She and the kids, along with the hamster, dog and cat, stayed with a friend, then at a hotel before moving into an apartment. The Bothell house was sold.
She eventually went back part-time to the classroom and finished out the school year in an attempt to retain some normalcy of family life. The stress was too much, so she took the next year off to focus on recovery.
Last year, she married a Boeing mechanic, Brian Wallace, and moved into a new home in Mukilteo. She returned to teaching, but resigned before the end of the semester.
“I was having huge anxiety and PTSD,” she said.
This week, she started taking culinary arts classes at Edmonds Community College. She wants to open a bakery.
A divided life
It’s as if their life is divided into two parts: before and after Paul’s suicide.
Sydney, now 8, has fond memories of the “old parts” of her life. She smiles when she looks at photos of her father.
“He was a nice dad and he was really caring for me,” Sydney said. “When I was going off to school we used to do funny faces to each other. He worked at home and when I got home he was there. He used to get me all these treats.”
When Jack was a toddler, the family moved to Australia for a year while Paul to attended Queensland University of Technology in Brisbane.
“We used to travel a lot. He was fun to be with,” said Jack, now 14, and a spitting image of his father as a teen.
“When people ask about my dad, I just say he died. If they ask how, I say he was depressed, because he was, and I say what happened.”
Sydney deals with it her own way.
“I just kind of walk away because I don’t want to talk about it,” Sydney said. “I usually just keep it a secret. I don’t tell many people unless they are really close friends.”
The children have gone to therapists and support groups. They are well versed in the five stages of grief.
“I’ve accepted that it happened,” Jack said. “I’m not in denial, because it did happen. Even though I have accepted it, I still get sad and angry. So all three of those at the same time.”
Holidays trigger the reality of the loss.
“We haven’t spent a Christmas Day at home,” Judy said. “For Sydney, the holiday she was concerned about was Mother’s Day. She was like, ‘What am I going to do for Mother’s Day? I won’t have anyone to take me to buy anything for you.’”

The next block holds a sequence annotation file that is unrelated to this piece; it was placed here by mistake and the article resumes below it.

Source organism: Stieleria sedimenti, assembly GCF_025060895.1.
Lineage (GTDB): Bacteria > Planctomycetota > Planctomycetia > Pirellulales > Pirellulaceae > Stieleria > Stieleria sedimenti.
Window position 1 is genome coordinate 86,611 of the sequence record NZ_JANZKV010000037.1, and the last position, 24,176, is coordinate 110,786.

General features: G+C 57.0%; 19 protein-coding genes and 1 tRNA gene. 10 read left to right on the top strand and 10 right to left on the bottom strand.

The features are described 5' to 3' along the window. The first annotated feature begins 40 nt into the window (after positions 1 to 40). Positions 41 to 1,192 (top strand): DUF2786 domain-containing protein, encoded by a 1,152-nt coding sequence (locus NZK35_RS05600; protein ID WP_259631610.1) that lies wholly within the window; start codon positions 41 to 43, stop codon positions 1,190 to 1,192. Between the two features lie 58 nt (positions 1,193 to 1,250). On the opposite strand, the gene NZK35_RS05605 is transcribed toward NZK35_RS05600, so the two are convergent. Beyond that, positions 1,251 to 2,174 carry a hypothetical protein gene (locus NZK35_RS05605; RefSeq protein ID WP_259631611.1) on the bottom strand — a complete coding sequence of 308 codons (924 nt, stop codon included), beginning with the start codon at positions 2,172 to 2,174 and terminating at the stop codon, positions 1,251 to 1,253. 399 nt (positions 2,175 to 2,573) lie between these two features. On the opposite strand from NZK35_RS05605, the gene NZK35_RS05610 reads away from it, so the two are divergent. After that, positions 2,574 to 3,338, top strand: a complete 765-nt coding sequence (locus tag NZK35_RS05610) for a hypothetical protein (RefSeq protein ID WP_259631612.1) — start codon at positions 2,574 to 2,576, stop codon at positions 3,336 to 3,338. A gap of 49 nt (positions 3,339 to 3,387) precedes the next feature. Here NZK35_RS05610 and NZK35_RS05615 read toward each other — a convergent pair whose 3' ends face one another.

Judy deals with mixed emotions. “I can have empathy one moment and the next moment be totally mad that he left his kids,” she said.
She became an advocate for stricter gun sale laws.
“Mental illness and gun laws contributed to Paul’s death,” Judy said. “He was able to, in an hour from leaving my classroom, buy a shotgun and without any waiting period go back to our house and kill himself. They had to identify him by dental records. There was nothing left of his head.”
A year after his death, she contacted the gun store where he bought the shotgun.
“I wrote an email saying this is the anniversary of when you sold the gun that the father of a 12- and 6-year-old killed himself with,” she said. “And they wrote back saying, ‘I hope you are getting counseling.’”
She was. And is.
Andrea Brown; 425-339-3443; firstname.lastname@example.org
Help for survivors
Survivor of Suicide Support Group, Swedish Hospital, 21601 76th Ave. W., Edmonds: Eight-week group sessions, 6 to 8 p.m. April 16 through June 4, for family members and friends who have lost a loved one to suicide. Registration and an intake interview is required. For more information, call 425-640-4404 or go to http://bit.ly/1pI5olh.
Providence Health and Services has bereavement and grief services for children and adults.
For more information, call 425-261-4807 or go to http://washington.providence.org.
For more information about suicide warning signs, support and statistics, go to American Foundation for Suicide Prevention at www.afsp.org.